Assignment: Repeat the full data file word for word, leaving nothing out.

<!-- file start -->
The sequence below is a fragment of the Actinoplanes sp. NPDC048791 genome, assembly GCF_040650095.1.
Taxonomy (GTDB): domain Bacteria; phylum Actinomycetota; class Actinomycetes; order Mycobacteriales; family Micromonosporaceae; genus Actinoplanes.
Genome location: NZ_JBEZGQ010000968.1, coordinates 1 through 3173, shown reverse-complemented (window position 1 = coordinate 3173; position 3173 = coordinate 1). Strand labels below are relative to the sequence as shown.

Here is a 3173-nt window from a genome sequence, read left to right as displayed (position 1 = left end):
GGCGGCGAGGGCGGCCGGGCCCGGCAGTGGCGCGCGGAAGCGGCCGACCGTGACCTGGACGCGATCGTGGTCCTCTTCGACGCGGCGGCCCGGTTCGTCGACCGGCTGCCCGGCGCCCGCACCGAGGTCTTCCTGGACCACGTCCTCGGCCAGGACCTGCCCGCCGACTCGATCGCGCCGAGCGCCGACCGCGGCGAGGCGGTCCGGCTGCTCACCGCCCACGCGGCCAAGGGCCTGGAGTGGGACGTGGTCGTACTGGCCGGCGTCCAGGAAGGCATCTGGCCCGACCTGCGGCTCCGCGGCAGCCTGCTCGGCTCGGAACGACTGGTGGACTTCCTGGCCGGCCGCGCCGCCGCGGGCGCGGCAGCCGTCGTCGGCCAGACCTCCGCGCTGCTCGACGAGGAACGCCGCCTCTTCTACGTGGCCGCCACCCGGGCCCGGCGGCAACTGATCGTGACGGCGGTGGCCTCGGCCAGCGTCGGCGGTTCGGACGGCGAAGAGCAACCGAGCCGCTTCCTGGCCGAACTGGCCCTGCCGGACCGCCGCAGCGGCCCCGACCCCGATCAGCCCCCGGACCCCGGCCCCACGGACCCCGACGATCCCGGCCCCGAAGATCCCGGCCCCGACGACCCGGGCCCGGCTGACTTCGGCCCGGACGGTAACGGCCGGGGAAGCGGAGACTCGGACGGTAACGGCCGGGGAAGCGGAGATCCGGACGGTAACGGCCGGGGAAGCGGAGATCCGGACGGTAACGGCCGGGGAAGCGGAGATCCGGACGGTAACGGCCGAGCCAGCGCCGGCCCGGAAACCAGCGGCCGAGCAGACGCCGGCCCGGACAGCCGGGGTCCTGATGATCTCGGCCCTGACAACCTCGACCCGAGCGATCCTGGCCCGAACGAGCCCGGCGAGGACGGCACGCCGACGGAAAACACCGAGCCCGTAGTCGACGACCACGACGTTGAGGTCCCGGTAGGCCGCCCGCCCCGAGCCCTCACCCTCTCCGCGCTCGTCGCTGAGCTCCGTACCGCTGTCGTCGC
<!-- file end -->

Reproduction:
The sequence below is a fragment of the Actinoplanes sp. NPDC048791 genome, assembly GCF_040650095.1.
Taxonomy (GTDB): domain Bacteria; phylum Actinomycetota; class Actinomycetes; order Mycobacteriales; family Micromonosporaceae; genus Actinoplanes.
Genome location: NZ_JBEZGQ010000968.1, coordinates 1 through 3173, shown reverse-complemented (window position 1 = coordinate 3173; position 3173 = coordinate 1). Strand labels below are relative to the sequence as shown.

Here is a 3173-nt window from a genome sequence, read left to right as displayed (position 1 = left end):
GGCGGCGAGGGCGGCCGGGCCCGGCAGTGGCGCGCGGAAGCGGCCGACCGTGACCTGGACGCGATCGTGGTCCTCTTCGACGCGGCGGCCCGGTTCGTCGACCGGCTGCCCGGCGCCCGCACCGAGGTCTTCCTGGACCACGTCCTCGGCCAGGACCTGCCCGCCGACTCGATCGCGCCGAGCGCCGACCGCGGCGAGGCGGTCCGGCTGCTCACCGCCCACGCGGCCAAGGGCCTGGAGTGGGACGTGGTCGTACTGGCCGGCGTCCAGGAAGGCATCTGGCCCGACCTGCGGCTCCGCGGCAGCCTGCTCGGCTCGGAACGACTGGTGGACTTCCTGGCCGGCCGCGCCGCCGCGGGCGCGGCAGCCGTCGTCGGCCAGACCTCCGCGCTGCTCGACGAGGAACGCCGCCTCTTCTACGTGGCCGCCACCCGGGCCCGGCGGCAACTGATCGTGACGGCGGTGGCCTCGGCCAGCGTCGGCGGTTCGGACGGCGAAGAGCAACCGAGCCGCTTCCTGGCCGAACTGGCCCTGCCGGACCGCCGCAGCGGCCCCGACCCCGATCAGCCCCCGGACCCCGGCCCCACGGACCCCGACGATCCCGGCCCCGAAGATCCCGGCCCCGACGACCCGGGCCCGGCTGACTTCGGCCCGGACGGTAACGGCCGGGGAAGCGGAGACTCGGACGGTAACGGCCGGGGAAGCGGAGATCCGGACGGTAACGGCCGGGGAAGCGGAGATCCGGACGGTAACGGCCGGGGAAGCGGAGATCCGGACGGTAACGGCCGAGCCAGCGCCGGCCCGGAAACCAGCGGCCGAGCAGACGCCGGCCCGGACAGCCGGGGTCCTGATGATCTCGGCCCTGACAACCTCGACCCGAGCGATCCTGGCCCGAACGAGCCCGGCGAGGACGGCACGCCGACGGAAAACACCGAGCCCGTAGTCGACGACCACGACGTTGAGGTCCCGGTAGGCCGCCCGCCCCGAGCCCTCACCCTCTCCGCGCTCGTCGCTGAGCTCCGTACCGCTGTCGTCGC